Thanks for all the help.
J

Edited by toodamnbroke 2014-02-19 11:43 AM
2014-02-19 12:01 PM
in reply to: toodamnbroke

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Subject: RE: Cranksets
this is a few years old, but the name and bike are relevant to you:
http://autobus.cyclingnews.com/road/2007/tour07/tech/probike.php?id...

An FSA Gossamer crank is just fine, guessing that's what you have.

The difference between your crank and a 'higher end' crank are simply not even worth a batted eyelid. Keep your bike clean, lube your chain, replace the cassette and chain once a year, and work hard. 30 mph in a train ain't a walk in the park, but you're not a crankset away from hitting the pace. It's a power thing.
2014-02-19 12:36 PM
in reply to: toodamnbroke

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Subject: RE: Cranksets

Your current crank is fine as far as weight and stiffness.

When you start losing 3-5 mile hill climb races by less than 10 seconds, you may consider going to a lighter crank.

If you're losing all out sprints by less than one wheel length, you may want to consider going to a stiffer crank.

2014-02-19 12:43 PM
in reply to: toodamnbroke

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Subject: RE: Cranksets
If your are using a 50 up front and 11 on the back you only have to spin at 85 to be over 30mph. There is no reason to change if that is as fast as they are going. You should work on spinning faster; for short periods (1 or 2 miles)anyone should be able t0 spin at 95rpm or more. I have a 52/36 with an 11/25 cassette and can pull 29 mph with gears to spare.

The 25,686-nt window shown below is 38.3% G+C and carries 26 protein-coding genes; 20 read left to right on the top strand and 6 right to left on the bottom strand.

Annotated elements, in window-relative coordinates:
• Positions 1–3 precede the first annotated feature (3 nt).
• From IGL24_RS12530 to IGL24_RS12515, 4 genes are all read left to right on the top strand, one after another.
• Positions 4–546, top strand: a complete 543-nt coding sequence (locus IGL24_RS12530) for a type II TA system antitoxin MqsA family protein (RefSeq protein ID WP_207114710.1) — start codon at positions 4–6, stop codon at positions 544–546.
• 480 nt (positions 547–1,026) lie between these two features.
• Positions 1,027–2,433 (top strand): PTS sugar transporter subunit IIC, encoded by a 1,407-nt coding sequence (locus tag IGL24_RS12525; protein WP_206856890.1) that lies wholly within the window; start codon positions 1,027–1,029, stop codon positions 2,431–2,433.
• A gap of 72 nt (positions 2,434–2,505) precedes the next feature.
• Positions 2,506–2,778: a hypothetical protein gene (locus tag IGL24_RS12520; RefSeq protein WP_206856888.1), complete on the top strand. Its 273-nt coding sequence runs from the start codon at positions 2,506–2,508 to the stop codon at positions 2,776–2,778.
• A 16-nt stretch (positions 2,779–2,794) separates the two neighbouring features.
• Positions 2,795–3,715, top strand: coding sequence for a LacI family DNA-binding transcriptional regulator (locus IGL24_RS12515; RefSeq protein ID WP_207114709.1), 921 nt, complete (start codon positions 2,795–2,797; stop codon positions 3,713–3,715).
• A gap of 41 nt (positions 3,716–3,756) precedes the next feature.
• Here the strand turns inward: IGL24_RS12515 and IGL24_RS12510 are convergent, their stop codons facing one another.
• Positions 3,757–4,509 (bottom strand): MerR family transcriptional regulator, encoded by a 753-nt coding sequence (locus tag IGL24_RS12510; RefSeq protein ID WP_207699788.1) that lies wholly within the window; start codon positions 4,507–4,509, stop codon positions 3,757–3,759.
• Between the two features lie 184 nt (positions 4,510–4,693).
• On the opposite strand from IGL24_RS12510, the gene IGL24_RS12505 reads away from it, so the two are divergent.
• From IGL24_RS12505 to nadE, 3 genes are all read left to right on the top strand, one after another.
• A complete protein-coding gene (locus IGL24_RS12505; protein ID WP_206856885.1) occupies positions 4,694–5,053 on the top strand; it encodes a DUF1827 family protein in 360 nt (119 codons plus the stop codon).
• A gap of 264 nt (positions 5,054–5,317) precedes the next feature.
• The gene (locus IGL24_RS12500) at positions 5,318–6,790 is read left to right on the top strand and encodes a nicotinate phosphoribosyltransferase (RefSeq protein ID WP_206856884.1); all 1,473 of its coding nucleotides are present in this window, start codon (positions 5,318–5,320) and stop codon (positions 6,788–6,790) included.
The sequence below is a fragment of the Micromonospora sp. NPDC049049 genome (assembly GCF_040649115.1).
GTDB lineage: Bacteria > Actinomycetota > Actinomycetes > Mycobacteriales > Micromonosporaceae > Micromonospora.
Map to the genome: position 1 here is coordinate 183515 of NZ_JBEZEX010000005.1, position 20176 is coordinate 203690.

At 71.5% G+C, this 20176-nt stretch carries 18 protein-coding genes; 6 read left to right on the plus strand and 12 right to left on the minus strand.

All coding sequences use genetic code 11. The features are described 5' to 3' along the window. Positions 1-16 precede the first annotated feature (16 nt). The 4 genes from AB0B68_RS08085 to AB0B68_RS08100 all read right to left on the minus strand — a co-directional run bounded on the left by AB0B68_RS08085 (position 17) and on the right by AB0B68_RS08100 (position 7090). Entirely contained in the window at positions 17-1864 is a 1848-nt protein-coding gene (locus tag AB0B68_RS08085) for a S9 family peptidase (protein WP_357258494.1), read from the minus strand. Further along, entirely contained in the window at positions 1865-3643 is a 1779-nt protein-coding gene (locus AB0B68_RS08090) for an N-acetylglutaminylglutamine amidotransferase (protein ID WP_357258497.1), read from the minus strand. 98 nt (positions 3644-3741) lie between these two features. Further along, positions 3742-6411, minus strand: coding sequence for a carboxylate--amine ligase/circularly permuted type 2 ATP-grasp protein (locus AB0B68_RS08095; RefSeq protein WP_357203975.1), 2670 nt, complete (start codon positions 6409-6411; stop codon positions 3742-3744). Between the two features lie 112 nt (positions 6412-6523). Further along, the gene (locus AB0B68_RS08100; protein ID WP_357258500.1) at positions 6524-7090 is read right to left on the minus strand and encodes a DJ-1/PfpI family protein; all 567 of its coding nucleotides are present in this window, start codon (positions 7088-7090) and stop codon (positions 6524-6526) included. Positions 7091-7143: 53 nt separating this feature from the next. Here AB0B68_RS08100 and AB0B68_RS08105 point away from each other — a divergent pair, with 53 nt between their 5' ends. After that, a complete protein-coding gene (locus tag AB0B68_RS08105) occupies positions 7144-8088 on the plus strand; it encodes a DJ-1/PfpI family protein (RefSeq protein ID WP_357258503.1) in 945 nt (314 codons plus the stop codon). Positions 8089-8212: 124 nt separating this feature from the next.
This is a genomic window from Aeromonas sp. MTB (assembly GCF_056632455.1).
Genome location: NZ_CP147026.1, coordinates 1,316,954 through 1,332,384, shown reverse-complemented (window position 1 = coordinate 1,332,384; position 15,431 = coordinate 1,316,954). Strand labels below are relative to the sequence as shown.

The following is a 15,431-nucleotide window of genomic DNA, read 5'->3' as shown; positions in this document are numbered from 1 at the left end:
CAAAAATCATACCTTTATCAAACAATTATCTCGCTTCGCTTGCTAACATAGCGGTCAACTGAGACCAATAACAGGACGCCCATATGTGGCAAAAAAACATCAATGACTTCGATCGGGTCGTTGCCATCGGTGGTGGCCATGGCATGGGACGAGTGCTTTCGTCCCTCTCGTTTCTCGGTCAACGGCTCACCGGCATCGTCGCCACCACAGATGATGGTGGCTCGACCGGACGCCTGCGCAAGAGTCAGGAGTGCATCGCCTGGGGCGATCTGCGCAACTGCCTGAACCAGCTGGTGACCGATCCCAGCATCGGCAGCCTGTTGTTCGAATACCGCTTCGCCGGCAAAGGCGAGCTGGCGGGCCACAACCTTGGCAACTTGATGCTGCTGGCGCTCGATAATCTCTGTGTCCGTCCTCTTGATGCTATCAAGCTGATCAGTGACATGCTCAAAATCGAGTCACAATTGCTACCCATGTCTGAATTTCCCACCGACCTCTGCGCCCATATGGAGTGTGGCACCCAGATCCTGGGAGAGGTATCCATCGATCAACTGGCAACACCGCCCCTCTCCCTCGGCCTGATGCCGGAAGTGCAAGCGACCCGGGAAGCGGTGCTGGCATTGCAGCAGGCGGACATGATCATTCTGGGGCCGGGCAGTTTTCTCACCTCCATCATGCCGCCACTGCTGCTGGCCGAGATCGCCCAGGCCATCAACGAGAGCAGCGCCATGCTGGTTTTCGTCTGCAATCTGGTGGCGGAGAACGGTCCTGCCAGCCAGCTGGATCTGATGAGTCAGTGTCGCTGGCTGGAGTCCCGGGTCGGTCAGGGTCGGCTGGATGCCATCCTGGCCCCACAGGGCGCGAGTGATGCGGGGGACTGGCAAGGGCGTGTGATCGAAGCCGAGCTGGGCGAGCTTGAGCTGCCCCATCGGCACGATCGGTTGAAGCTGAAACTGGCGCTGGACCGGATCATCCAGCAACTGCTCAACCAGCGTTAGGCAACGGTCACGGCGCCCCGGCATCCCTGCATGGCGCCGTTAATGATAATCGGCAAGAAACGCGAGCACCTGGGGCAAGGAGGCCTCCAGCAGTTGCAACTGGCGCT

If you want a power meter the figure out what power meter you want first then figure out if you want to change your gears.

The 52/36 is a compact, so you can easily go from a 50/34 to a 52/36.
2014-02-19 4:10 PM
in reply to: mike761

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Subject: RE: Cranksets
When it comes to cranksets, in my mind there's really only one choice in the current market: Ultegra 6800. It should work with 10 and 11 speed drivetrains, and Shimano's 4-leg spider without a BCD means that you can run standard or compact chainrings. Shimano chainrings are also forged and hollow - which is unique in the cycling world.

That being said, like many of the others here, I would look to cassettes and technique (i.e., spinning faster) rather than cranksets. For giving up the 54x11 descent bomb (where gravity is giving you the biggest boost), you're getting a close-ratio, power-optimizing set of gears.

Adding a powermeter choice to the mix complicates things. I've posted about it before, but here's a capsule summary:

(1) Powertap - reliable, durable, relatively cheap - but you're probably going to buy two of them if you want one for race day.
(2) Stages - on the cheap end, subject to some voodoo about 2x left leg power (honestly, if it's good enough for Team Sky, it's good enough for just about everyone. Also, after 20 hours on my fancy (read: expensive) Vectors, my L/R power balance is 50/50, +/- 3% either way at any given time. I don't see it being significant.
(3) Power2Max - a relatively new player, but all signs point to it working well
(4) Quarq - a good options, but on the pricier side.
(5) Vectors - what I use. I've had some teething issues, but when they work, which is most of the time, they work well, and Garmin Support has treated me well. Easy to swap between bikes and not dependent on cranksets. Limited to Look-style pedals.
(6) SRM - the long-time gold standard, but probably too expensive for most.

P2Max or Quarq would require you to commit a crankset, while the Stages, Vectors, and Powertap don't. Also depends on whether you want it for your tri bike or road bike, if applicable.


2014-02-19 5:58 PM
in reply to: mirthfuldragon

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Subject: RE: Cranksets

Originally posted by mirthfuldragon

(6) SRM - the long-time gold standard, but probably too expensive for most.

The biggest annoyance with SRM isn't necessarily the price, but that it isn't user-serviceable.  Even battery replacement requires sending it back to SRM.